Kitchen benchtops buying guide

Showing the way through the choice of kitchen benchtop materials.
 
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  • Updated:1 Jul 2008
 

02.Stone options

Granite:

Granite benchtops remain a favourite for those who want the elegant look of natural stone. It's one of the hardest materials available and, if cared for properly, can look good for many years. Granite

Pros: Can withstand hot pans; comes in beautiful colours; very durable; difficult to scratch.

Cons: Porous so needs to be resealed regularly; has joins; colours and patterns can differ from the showroom sample.

Cost: Relatively expensive. Usually around the same price as engineered stone, slightly cheaper than solid surface, but much more expensive than laminate.

Tips: Go to the fabricator’s workshop and choose the actual slab before its installed as it may look very different from the showroom sample.

Engineered stone:

Engineered stone is made of quartz or granite granules, marble dust or glass chips mixed with a resin or polyester baEngineered benchtopsse. It includes the brand names CaesarStone and SmartStone. It's a relatively new product but its appearance and durability have made it a popular choice.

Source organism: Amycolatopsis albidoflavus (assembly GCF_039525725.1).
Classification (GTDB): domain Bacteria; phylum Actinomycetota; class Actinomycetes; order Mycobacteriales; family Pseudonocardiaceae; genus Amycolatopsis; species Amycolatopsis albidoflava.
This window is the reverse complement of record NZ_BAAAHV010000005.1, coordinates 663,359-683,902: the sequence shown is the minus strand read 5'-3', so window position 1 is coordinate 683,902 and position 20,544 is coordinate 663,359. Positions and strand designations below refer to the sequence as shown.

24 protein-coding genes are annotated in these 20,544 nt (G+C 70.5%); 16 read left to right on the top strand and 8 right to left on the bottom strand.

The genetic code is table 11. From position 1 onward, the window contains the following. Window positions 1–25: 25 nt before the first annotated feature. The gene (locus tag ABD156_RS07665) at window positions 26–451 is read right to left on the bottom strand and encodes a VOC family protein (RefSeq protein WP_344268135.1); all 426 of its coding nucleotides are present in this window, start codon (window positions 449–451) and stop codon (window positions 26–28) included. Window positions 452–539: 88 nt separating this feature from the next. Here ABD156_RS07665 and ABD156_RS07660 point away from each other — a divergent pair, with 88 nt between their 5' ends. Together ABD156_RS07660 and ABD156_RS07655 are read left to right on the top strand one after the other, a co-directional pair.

Pros: Doesn’t have to be sealed; large variety of colours and patterns; difficult to scratch.

Cons: More expensive than some other materials; uniform look isn’t for everyone.

Cost: Generally around the same price as granite, depending on the style you choose.

Marble:

There’s a reason that marble counters are generally found in bathrooms rather than kitchens. While it may look classic and beautiful, marble lacks the durability of granite and has a tendency to stain and scratch. Marble

Pros: Good surface for rolling dough and making pastry; looks good.

Cons: Not scratch or stain-resistant; not as durable as granite; requires regular resealing; is sensitive to acidic foods and some cleaners.

Cost: Marble is usually more expensive than granite or engineered.

Tips: You may want to put a marble inset into a benchtop of another material for rolling pastry, but this will create joins where dirt can be trapped.

 

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